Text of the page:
77V type 23.7kg / 2017 / Figure, Wood, Alumi, PVC / D9.5 × W169.7 × H95.5 cm

  • three
  • three is a magic number 13
  • 2018.07.07 Sat - 2018.07.28 Sat
  • Opening Reception : July 7 , from 6pm

STANDING PINE is pleased to present a solo exhibition by a Japanese artist collective ‘three’ entitled ‘three is a magic number 13’ opening from Saturday 7th July. ‘three’ is an artist unit formed in 2009 from three young people based in Fukushima. They produce art pieces by using huge number of discretionary items such as figure dolls of cartoon or game characters. They are trying to create a visualisation of different kinds of aspect in the modern society, sometimes in an ironic way.

The centrepiece and unifying theme of this exhibition is the experience-based installation which represents outer boxes of figure dolls. All the exhibited artworks created from figure dolls are covered by white boxes and it is impossible for viewers to clearly see the artworks as their windows are fogged up even though they are supposed to be transparent. These boxes are created based in actual outer boxes of figure dolls, which are normally used when they are displayed in toy shops.

Viewers can see the artworks by putting stickers on the surface of fogged window in order to make it transparent. As the numbers of stickers getting increased and left day by day as if viewers’ footprints or ‘Like’ buttons of SNS, the artworks themselves get visualised more clearly. Their frustration caused by not being able to see whole artworks are same as the situation that people cannot open boxes of commercial products sold in a shop. Following the ordinary scene of figure dolls sold in a shop, the artist raises awareness, feelings and questions of the issue regarding consumption and appreciation activity of artworks.

The artist mentions that “our artworks are ‘figures’ made by huge numbers of figure dolls of cartoon characters, of which resolution of identity as ‘who they are’ is decreased.” Viewers could imagine ‘what they would be’ from a little information about their appearance such as posing and hairstyle of the artworks, that is to say, ‘figures’. They are attracted by the stylistic beauty of contemporary characters formed from the difference of technique and some defective parts and its pleasure to understand the taste.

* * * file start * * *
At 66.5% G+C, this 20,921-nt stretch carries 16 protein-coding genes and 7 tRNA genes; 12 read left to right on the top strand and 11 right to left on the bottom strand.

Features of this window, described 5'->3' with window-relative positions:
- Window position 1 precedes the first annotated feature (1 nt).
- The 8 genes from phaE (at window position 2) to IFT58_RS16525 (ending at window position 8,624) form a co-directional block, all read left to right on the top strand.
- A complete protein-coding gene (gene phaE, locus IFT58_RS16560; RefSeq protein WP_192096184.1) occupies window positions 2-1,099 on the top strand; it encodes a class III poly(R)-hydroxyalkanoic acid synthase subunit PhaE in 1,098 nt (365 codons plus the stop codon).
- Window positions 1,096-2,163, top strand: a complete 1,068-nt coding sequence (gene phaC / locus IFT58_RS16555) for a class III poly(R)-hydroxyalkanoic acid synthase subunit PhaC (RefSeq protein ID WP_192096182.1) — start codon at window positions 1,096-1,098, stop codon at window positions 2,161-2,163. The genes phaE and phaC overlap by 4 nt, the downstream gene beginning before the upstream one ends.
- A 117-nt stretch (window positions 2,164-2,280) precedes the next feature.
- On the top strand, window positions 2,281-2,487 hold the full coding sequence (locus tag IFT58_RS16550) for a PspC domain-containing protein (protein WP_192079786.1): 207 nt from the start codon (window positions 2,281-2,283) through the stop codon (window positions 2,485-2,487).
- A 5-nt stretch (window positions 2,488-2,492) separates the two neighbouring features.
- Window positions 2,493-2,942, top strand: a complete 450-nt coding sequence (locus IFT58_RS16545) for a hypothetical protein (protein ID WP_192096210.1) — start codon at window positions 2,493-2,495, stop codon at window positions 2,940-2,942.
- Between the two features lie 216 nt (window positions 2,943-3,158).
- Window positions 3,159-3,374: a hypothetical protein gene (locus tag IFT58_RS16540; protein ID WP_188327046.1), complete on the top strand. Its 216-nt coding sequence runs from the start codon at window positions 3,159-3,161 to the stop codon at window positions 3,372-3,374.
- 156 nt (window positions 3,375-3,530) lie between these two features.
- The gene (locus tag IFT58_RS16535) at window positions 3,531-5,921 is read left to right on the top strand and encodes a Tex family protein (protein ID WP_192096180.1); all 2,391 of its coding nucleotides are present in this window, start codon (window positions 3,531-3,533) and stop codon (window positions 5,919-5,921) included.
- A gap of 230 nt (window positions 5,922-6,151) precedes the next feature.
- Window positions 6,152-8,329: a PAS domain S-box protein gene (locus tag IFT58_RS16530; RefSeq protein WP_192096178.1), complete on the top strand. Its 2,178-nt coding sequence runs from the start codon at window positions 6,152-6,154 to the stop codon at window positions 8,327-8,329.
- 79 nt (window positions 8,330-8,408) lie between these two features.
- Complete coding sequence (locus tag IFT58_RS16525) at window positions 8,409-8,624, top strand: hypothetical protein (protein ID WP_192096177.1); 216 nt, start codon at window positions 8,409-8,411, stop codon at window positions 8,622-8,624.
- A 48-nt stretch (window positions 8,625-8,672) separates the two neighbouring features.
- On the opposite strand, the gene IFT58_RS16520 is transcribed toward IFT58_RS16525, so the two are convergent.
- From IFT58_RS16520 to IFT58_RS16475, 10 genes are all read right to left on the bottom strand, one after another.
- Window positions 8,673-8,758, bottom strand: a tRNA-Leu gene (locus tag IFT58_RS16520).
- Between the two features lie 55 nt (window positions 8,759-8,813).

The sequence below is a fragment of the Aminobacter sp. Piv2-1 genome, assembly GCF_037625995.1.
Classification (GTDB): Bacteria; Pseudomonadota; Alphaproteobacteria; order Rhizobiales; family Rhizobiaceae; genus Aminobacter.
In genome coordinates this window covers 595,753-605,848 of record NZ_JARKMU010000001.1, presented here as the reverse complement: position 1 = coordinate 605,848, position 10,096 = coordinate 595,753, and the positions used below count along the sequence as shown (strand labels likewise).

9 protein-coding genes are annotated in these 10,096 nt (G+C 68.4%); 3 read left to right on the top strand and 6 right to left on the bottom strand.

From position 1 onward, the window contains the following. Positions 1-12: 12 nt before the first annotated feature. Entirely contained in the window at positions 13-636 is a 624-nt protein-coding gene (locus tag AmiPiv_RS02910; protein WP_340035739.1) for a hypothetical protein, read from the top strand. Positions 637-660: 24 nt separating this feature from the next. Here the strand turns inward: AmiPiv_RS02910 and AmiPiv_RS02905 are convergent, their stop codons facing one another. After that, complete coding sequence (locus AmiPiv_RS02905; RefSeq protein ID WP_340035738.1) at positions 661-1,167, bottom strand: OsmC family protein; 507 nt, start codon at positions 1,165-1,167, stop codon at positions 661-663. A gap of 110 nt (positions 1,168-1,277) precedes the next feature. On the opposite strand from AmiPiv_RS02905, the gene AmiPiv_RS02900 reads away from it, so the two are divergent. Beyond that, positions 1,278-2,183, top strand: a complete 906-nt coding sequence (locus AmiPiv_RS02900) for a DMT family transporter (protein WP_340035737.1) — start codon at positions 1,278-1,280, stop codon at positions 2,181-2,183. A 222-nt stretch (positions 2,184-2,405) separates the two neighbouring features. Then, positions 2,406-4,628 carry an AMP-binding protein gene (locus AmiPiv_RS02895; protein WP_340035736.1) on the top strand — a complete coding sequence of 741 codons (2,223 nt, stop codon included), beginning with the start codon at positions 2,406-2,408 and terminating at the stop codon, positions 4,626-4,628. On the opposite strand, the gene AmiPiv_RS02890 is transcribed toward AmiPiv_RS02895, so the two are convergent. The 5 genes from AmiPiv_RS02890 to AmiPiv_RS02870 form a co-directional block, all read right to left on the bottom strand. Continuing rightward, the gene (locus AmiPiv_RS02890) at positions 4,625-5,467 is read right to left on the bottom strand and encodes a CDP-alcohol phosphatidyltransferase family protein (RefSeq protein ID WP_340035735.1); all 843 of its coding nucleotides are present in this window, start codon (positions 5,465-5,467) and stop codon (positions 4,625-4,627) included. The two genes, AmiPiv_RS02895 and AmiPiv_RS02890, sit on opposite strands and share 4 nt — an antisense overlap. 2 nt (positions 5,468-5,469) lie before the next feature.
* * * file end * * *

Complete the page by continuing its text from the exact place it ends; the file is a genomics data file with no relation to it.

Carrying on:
People have been seeking beauty by imagining an invisible part over missing parts and mosaic images for long. Imagination and thoughts are highly important in terms of appreciation. Nowadays, it is often seen that people are allowed to take a photo of artworks and share it with others and it becomes new standard even in high-art scene. Especially photogenic artworks. Fancy-looking ones tend to more often become an object for that. It is normal for people to consume and share its image and edit their own daily life. It fascinates them to imagine others from a part of edited daily life online and give feedback to themselves and vice versa. The more they post a part of their daily life, the clearer their online personality becomes. It is almost as if online characters created based on themselves and overlapping with figures of cartoon characters used in three’s artworks.

Windows like a hole of Shoji (Japanese paper screen) and a gap between Fusuma (Japanese- style sliding door). It might be fun to peer into others from there or expose themselves. However, restricted windows in the exhibition could lead people to further imagination and thoughts by appreciating viewers’ acts from its outside, otherwise, they could help people to consume images and establish their own online characters. A large number of windows created by viewers becomes holes to sift through them and reveal aspects of current society where people are trying to find their own identity. Through the exhibition, three’s artworks invite viewers to reconsider uncertain relationship between production and consumption, and individuals and community.

                77V type 19.9kg / 2017 / Figure, Wood, Alumi, PVC / D9.5 × W169.7 × H95.5 cm

                77V type 19.9kg / 2017 / Figure, Wood, Alumi, PVC / D9.5 × W169.7 × H95.5 cm